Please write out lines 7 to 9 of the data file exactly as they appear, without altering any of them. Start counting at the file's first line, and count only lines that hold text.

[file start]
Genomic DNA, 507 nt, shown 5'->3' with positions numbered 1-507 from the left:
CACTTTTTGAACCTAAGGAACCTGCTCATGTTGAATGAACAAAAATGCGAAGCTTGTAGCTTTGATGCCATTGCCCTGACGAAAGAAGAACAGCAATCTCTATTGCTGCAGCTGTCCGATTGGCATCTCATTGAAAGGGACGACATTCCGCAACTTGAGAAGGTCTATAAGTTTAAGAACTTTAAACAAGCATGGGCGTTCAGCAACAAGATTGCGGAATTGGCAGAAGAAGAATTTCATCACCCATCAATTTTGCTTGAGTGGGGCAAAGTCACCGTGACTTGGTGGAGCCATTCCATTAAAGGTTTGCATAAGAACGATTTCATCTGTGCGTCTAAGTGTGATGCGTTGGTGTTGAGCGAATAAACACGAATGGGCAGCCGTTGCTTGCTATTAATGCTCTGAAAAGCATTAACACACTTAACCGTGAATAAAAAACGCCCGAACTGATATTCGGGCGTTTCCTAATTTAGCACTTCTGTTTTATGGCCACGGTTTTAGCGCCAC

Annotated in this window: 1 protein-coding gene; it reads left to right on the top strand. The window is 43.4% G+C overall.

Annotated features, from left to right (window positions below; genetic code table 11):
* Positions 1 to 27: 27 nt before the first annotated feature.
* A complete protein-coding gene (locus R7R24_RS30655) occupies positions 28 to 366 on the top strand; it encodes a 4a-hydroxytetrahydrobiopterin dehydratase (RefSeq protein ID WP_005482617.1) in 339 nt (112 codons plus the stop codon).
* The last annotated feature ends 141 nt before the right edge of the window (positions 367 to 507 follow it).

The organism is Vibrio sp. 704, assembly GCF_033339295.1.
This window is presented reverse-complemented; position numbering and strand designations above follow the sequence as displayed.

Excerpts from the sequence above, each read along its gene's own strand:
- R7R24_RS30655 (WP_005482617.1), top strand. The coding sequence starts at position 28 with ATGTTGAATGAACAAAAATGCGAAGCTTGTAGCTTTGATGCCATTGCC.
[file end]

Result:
* The last annotated feature ends 141 nt before the right edge of the window (positions 367 to 507 follow it).

The organism is Vibrio sp. 704, assembly GCF_033339295.1.
This window is presented reverse-complemented; position numbering and strand designations above follow the sequence as displayed.